Her research has shown that staying home for forty days postpartum used to be a universal practice, not just among Muslims but across most societies. It’s been completely wiped out in places like the UK but among Muslims it’s something that many people have heard of – maybe their grandmothers or their mothers speak about it.
The potential benefits from observing the practice are numerous. Reduced rates of prolapse, reduced rates of post-natal depression, reduced rates of exhaustion and greater successes with breastfeeding are just some of the health outcomes that Mahdiyyah has learned about through research, from personal experience and through supporting her clients. Not to mention the spiritual element.
“It is a matter of religion,” she adds, “and we are told that it’s a good idea. Particularly energetically, to protect the mother and baby, to let them settle and so on.”
So what has caused women to abandon this practice, both in wider society and in Muslim communities? It appears the answer is multi-layered. In the UK, the practice disappeared with the second world war, becoming unachievable for factory workers and even within the Muslim community, where there is still some awareness of the practice, there’s often a view among younger generations that it is cultural nonsense, especially when it is viewed as a strict prohibition on leaving the house at all. Then there’s the reality that we don’t live like we used to. For most women, to observe a period of forty days requires a lot of support. “You need twenty people,” Mahdiyyah suggests, “not just you and your man.”
It occurs to me that accepting that help and claiming the time for ourselves is something that might feel uncomfortable for many.
“I am that person that does say ‘I’m not doing it, deal with it’ but a lot of women can’t do that. And then, who’s taking the children to school? How is food getting into the house? Who’s clearing up the mess?”
Interestingly, Mahdiyyah has both postpartum experiences. As a 25-year old, when she had her first daughter, she dismissed any sort of postpartum rest as “for grannies.” She was up and about the day after giving birth. “I thought I knew better, like we all do when we’re young. I don’t know what I was thinking. I was just exhausted. I was exhausted for two years after her birth. Tired and achey and miserable.”
She finally healed in full after destiny led her to an incredible GP with knowledge of home remedies. When she had her second child eight years later her opinion on postpartum recovery had turned 180 degrees.
“I said, ‘I’m doing forty days. I don’t care about school, washing, nothing. I’m staying home. And everyone can starve.’ At the end of six weeks I was ready to go: healthy, fit and bright.”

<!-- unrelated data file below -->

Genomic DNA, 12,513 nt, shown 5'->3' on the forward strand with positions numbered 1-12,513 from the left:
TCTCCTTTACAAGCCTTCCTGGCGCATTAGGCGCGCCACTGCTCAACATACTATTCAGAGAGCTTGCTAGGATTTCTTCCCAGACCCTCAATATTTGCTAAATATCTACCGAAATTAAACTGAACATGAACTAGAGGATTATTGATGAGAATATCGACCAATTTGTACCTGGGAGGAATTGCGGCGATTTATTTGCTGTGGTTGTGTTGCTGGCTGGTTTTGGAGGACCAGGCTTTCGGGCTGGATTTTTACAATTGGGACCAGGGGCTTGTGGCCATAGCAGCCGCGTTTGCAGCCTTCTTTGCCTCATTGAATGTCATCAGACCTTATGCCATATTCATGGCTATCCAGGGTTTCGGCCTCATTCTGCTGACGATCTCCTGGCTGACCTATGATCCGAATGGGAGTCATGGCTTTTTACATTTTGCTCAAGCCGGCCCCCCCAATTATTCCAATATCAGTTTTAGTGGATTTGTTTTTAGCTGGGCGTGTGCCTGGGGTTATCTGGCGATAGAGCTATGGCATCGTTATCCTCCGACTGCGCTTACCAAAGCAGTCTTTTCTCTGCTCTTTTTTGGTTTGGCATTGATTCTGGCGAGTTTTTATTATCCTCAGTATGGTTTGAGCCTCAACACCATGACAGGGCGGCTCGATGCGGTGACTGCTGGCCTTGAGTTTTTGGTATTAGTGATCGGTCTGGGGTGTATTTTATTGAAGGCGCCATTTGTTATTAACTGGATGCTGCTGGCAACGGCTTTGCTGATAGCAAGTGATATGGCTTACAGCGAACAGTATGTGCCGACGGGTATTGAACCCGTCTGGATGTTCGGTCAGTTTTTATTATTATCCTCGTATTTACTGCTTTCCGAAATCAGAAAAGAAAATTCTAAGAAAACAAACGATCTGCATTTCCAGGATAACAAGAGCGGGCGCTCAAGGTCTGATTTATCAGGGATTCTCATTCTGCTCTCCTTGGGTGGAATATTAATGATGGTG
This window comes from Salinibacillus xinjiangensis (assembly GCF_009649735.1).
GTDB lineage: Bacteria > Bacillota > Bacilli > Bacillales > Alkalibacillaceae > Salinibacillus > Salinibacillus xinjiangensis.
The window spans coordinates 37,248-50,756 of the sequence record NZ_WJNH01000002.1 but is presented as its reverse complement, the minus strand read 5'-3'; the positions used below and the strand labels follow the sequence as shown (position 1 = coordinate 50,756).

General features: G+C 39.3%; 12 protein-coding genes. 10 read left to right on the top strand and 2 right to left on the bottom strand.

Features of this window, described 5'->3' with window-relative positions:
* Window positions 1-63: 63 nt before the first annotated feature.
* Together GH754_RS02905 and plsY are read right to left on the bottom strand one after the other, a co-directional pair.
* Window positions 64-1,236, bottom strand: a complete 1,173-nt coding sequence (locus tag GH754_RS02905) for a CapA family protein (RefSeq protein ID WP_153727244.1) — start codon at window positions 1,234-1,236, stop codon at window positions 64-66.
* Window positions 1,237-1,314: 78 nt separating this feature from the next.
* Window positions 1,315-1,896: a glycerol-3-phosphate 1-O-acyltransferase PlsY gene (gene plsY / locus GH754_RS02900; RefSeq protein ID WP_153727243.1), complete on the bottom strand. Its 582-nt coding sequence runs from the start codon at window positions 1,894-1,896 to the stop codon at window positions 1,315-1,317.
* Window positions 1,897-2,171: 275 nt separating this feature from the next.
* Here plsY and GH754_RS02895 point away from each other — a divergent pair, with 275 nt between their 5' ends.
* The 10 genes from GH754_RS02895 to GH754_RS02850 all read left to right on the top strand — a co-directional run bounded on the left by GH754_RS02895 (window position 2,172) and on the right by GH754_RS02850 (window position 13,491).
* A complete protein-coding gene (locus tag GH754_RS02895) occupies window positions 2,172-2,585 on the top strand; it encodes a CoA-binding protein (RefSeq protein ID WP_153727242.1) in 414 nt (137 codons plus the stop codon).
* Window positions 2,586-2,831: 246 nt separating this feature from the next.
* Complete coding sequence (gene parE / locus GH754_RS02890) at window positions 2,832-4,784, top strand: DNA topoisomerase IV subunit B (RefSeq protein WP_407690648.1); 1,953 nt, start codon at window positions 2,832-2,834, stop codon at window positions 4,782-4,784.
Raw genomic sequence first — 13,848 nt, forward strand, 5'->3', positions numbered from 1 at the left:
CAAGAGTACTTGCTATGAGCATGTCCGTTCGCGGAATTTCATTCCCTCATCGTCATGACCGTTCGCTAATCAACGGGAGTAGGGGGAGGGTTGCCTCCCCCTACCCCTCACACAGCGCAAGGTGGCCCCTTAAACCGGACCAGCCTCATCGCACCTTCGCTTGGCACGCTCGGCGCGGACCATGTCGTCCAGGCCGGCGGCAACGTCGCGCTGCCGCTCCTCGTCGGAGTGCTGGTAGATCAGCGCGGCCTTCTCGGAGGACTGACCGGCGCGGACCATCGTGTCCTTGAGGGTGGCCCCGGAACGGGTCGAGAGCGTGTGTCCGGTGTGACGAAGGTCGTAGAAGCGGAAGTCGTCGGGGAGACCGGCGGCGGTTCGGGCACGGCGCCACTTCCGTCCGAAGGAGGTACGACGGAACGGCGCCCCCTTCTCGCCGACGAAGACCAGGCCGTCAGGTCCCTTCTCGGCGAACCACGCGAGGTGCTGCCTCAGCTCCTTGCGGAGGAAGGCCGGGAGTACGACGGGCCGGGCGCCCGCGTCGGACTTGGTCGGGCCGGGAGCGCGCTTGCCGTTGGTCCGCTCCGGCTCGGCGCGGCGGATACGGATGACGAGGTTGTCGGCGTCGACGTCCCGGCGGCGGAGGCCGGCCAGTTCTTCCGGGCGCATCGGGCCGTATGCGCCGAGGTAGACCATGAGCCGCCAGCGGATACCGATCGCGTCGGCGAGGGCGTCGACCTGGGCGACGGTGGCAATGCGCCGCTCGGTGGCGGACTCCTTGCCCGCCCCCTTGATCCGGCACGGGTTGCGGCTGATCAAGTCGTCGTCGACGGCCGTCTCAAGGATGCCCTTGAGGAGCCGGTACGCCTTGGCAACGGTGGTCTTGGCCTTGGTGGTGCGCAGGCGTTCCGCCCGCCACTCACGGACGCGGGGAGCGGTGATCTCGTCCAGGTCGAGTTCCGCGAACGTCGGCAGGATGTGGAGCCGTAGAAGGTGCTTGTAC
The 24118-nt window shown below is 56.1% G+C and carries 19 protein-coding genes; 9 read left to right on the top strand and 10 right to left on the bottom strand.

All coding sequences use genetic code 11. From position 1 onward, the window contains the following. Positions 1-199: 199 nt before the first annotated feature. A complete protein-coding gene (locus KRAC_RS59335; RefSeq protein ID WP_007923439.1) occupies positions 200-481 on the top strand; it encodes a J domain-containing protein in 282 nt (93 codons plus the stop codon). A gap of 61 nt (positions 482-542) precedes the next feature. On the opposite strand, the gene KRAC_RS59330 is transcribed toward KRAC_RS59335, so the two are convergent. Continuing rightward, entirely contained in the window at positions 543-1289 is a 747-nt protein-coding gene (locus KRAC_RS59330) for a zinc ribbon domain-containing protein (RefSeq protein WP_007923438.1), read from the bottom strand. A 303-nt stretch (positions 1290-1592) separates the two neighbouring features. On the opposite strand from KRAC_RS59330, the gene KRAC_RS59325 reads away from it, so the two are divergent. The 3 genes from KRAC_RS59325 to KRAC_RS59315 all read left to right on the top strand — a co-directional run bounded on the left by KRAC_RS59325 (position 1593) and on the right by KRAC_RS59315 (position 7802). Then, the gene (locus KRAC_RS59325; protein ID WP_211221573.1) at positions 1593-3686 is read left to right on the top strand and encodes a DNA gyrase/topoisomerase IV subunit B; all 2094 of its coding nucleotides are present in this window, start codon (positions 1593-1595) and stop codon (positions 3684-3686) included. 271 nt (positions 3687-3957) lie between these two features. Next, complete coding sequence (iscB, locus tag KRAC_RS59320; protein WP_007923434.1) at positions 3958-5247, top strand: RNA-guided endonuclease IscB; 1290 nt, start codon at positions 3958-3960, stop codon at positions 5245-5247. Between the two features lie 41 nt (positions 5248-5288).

Her personal experience, and the desire to share this knowledge, has been a huge motivation for the work she does. With the realisation that two years of healing could have been completed in six weeks, the issue of postpartum care shifted in her mind. It became a matter of justice for women. As she puts it “you don’t have to be exhausted, with bleeding nipples, crying your eyes out.”
Mahdiyyah has four children. The last three were each born eighteen months apart and when her youngest was three months old she found herself at a trampoline park; a birthday party that one of her older children was attending. Unable to resist the opportunity to bounce, she jumped onto a trampoline with her baby and began calling the other mums to join in. They all got on and then ran off to the toilet. It was another huge turning point for her. She’d just had three babies, one after the other, and was the only mother who wasn’t wetting herself on the trampoline. The only mother who could jump for joy.
She puts it down to allowing the body to heal and allowing the muscles to contract by observing a potentially challenging, but relatively short, period of rest. Something that was common practice in all Muslim societies until recently.
“I really want to spend a year,” says Mahdiyyah, “travelling around the UK, going to all the masjids and cultural centres and helping to train the women there to set up a rota system. So that when you have your baby you know that every day you get a visit from a member of your community and they bring you some food and put the washing on or help with taking the kids back and forth to school or whatever needs to happen in your family. All you need is forty women who are prepared to help for one day. Or eight women who would come once a week. It’s really achievable.”
It’s an extraordinary moment, if we stop to reflect on it, to have a human transition, through your body, from the unseen to this life. It’s an irreversible process and a lot for a woman to integrate, both physically and spiritually. Given that context, is forty days without cooking dinner, running to the shops or driving the kids to school too much to ask for? Consider, the possible results include feeling energised, avoiding a prolapse, actually enjoying sex again and even being able to jump joyfully on a trampoline. What if we could facilitate that for each other? How might that change lives, relationships and families? How might that strengthen communities?
Each of the leaders I spoke to had a realisation that they couldn’t keep to themselves, an experience they wanted to generously share with others, and these three initiatives grew as a result. They’re not waiting for somebody else to solve the problem, they’re using what they have available to bring communities together and address a need. Each of these initiatives looks at a situation with curiosity and possibility and asks “What if there’s a different way? What if it’s simpler than we previously thought? What if the answer lies in our tradition, in the way our great grandparents did things?” and I’m left wondering this: what if we could do the same?
Rahma Dutton is a writer and storyteller. She loves the smell of coffee and alone-time with a book. She tells stories to remind herself and others that we’re never alone, even if it sometimes feels like that. You can read more of her work at rahmadutton.com. IG & Twitter: @rahmadutton